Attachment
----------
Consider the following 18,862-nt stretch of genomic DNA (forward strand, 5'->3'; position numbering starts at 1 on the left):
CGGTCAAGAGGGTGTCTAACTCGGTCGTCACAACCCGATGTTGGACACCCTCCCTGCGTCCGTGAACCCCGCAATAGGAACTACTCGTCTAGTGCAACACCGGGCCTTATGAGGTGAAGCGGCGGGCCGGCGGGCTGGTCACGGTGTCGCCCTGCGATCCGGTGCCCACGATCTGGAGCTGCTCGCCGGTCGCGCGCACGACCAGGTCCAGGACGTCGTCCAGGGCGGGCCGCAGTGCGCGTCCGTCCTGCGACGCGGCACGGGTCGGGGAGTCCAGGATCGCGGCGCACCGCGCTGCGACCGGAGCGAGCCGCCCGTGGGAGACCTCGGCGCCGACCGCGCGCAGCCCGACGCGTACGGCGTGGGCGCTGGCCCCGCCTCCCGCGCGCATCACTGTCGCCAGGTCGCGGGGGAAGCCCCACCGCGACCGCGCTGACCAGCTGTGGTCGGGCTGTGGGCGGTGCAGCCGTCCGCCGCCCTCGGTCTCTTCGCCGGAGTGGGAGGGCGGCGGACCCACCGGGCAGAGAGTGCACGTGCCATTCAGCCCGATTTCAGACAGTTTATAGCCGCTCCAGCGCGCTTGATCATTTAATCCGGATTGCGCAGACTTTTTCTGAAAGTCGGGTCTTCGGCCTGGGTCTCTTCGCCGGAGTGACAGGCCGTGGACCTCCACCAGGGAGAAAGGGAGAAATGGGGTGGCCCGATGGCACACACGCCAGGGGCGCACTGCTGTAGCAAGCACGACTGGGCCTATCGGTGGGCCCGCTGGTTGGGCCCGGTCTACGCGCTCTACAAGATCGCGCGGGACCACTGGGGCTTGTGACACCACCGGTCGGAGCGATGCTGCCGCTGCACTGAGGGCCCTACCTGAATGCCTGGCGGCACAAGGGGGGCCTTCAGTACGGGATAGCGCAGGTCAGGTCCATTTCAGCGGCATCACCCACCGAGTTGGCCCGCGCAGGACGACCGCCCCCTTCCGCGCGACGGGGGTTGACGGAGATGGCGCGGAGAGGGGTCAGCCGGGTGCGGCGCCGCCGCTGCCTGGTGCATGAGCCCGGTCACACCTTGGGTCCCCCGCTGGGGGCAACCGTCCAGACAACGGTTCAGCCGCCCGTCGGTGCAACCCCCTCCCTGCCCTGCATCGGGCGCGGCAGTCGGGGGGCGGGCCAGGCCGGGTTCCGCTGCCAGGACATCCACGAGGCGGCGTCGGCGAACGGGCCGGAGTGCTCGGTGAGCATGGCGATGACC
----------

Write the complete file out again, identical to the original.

Consider the following 18,862-nt stretch of genomic DNA (forward strand, 5'->3'; position numbering starts at 1 on the left):
CGGTCAAGAGGGTGTCTAACTCGGTCGTCACAACCCGATGTTGGACACCCTCCCTGCGTCCGTGAACCCCGCAATAGGAACTACTCGTCTAGTGCAACACCGGGCCTTATGAGGTGAAGCGGCGGGCCGGCGGGCTGGTCACGGTGTCGCCCTGCGATCCGGTGCCCACGATCTGGAGCTGCTCGCCGGTCGCGCGCACGACCAGGTCCAGGACGTCGTCCAGGGCGGGCCGCAGTGCGCGTCCGTCCTGCGACGCGGCACGGGTCGGGGAGTCCAGGATCGCGGCGCACCGCGCTGCGACCGGAGCGAGCCGCCCGTGGGAGACCTCGGCGCCGACCGCGCGCAGCCCGACGCGTACGGCGTGGGCGCTGGCCCCGCCTCCCGCGCGCATCACTGTCGCCAGGTCGCGGGGGAAGCCCCACCGCGACCGCGCTGACCAGCTGTGGTCGGGCTGTGGGCGGTGCAGCCGTCCGCCGCCCTCGGTCTCTTCGCCGGAGTGGGAGGGCGGCGGACCCACCGGGCAGAGAGTGCACGTGCCATTCAGCCCGATTTCAGACAGTTTATAGCCGCTCCAGCGCGCTTGATCATTTAATCCGGATTGCGCAGACTTTTTCTGAAAGTCGGGTCTTCGGCCTGGGTCTCTTCGCCGGAGTGACAGGCCGTGGACCTCCACCAGGGAGAAAGGGAGAAATGGGGTGGCCCGATGGCACACACGCCAGGGGCGCACTGCTGTAGCAAGCACGACTGGGCCTATCGGTGGGCCCGCTGGTTGGGCCCGGTCTACGCGCTCTACAAGATCGCGCGGGACCACTGGGGCTTGTGACACCACCGGTCGGAGCGATGCTGCCGCTGCACTGAGGGCCCTACCTGAATGCCTGGCGGCACAAGGGGGGCCTTCAGTACGGGATAGCGCAGGTCAGGTCCATTTCAGCGGCATCACCCACCGAGTTGGCCCGCGCAGGACGACCGCCCCCTTCCGCGCGACGGGGGTTGACGGAGATGGCGCGGAGAGGGGTCAGCCGGGTGCGGCGCCGCCGCTGCCTGGTGCATGAGCCCGGTCACACCTTGGGTCCCCCGCTGGGGGCAACCGTCCAGACAACGGTTCAGCCGCCCGTCGGTGCAACCCCCTCCCTGCCCTGCATCGGGCGCGGCAGTCGGGGGGCGGGCCAGGCCGGGTTCCGCTGCCAGGACATCCACGAGGCGGCGTCGGCGAACGGGCCGGAGTGCTCGGTGAGCATGGCGATGACC